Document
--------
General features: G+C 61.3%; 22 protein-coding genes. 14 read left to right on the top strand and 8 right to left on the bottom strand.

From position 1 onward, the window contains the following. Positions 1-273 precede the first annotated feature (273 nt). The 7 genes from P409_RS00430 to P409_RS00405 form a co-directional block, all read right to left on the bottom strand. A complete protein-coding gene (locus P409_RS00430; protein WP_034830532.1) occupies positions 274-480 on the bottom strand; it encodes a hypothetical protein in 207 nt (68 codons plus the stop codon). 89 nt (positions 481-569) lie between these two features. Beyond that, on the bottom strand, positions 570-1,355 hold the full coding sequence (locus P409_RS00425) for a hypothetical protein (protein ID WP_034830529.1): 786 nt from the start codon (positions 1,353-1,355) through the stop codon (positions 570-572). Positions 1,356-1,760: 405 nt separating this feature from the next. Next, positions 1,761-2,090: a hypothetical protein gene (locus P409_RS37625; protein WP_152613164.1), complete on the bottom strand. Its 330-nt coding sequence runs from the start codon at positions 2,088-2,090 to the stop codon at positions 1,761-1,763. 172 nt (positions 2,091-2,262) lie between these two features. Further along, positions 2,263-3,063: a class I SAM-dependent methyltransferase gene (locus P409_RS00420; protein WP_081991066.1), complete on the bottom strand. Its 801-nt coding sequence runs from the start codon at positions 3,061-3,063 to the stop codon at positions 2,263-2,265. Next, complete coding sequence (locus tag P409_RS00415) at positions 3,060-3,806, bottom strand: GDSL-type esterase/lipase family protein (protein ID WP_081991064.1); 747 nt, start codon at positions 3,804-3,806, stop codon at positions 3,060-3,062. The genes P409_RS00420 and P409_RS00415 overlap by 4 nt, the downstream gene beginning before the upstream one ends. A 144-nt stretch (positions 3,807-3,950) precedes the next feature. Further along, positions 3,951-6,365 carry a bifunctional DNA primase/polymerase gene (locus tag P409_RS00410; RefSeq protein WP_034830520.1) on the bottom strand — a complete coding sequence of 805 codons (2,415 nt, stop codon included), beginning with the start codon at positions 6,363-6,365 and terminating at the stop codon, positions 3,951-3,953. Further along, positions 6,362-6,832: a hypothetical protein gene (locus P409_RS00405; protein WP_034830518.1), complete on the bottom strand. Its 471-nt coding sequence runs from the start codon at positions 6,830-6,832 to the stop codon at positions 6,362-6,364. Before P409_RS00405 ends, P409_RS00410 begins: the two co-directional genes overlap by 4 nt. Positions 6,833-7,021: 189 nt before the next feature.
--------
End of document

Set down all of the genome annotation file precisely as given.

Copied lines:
General features: G+C 61.3%; 22 protein-coding genes. 14 read left to right on the top strand and 8 right to left on the bottom strand.

From position 1 onward, the window contains the following. Positions 1-273 precede the first annotated feature (273 nt). The 7 genes from P409_RS00430 to P409_RS00405 form a co-directional block, all read right to left on the bottom strand. A complete protein-coding gene (locus P409_RS00430; protein WP_034830532.1) occupies positions 274-480 on the bottom strand; it encodes a hypothetical protein in 207 nt (68 codons plus the stop codon). 89 nt (positions 481-569) lie between these two features. Beyond that, on the bottom strand, positions 570-1,355 hold the full coding sequence (locus P409_RS00425) for a hypothetical protein (protein ID WP_034830529.1): 786 nt from the start codon (positions 1,353-1,355) through the stop codon (positions 570-572). Positions 1,356-1,760: 405 nt separating this feature from the next. Next, positions 1,761-2,090: a hypothetical protein gene (locus P409_RS37625; protein WP_152613164.1), complete on the bottom strand. Its 330-nt coding sequence runs from the start codon at positions 2,088-2,090 to the stop codon at positions 1,761-1,763. 172 nt (positions 2,091-2,262) lie between these two features. Further along, positions 2,263-3,063: a class I SAM-dependent methyltransferase gene (locus P409_RS00420; protein WP_081991066.1), complete on the bottom strand. Its 801-nt coding sequence runs from the start codon at positions 3,061-3,063 to the stop codon at positions 2,263-2,265. Next, complete coding sequence (locus tag P409_RS00415) at positions 3,060-3,806, bottom strand: GDSL-type esterase/lipase family protein (protein ID WP_081991064.1); 747 nt, start codon at positions 3,804-3,806, stop codon at positions 3,060-3,062. The genes P409_RS00420 and P409_RS00415 overlap by 4 nt, the downstream gene beginning before the upstream one ends. A 144-nt stretch (positions 3,807-3,950) precedes the next feature. Further along, positions 3,951-6,365 carry a bifunctional DNA primase/polymerase gene (locus tag P409_RS00410; RefSeq protein WP_034830520.1) on the bottom strand — a complete coding sequence of 805 codons (2,415 nt, stop codon included), beginning with the start codon at positions 6,363-6,365 and terminating at the stop codon, positions 3,951-3,953. Further along, positions 6,362-6,832: a hypothetical protein gene (locus P409_RS00405; protein WP_034830518.1), complete on the bottom strand. Its 471-nt coding sequence runs from the start codon at positions 6,830-6,832 to the stop codon at positions 6,362-6,364. Before P409_RS00405 ends, P409_RS00410 begins: the two co-directional genes overlap by 4 nt. Positions 6,833-7,021: 189 nt before the next feature.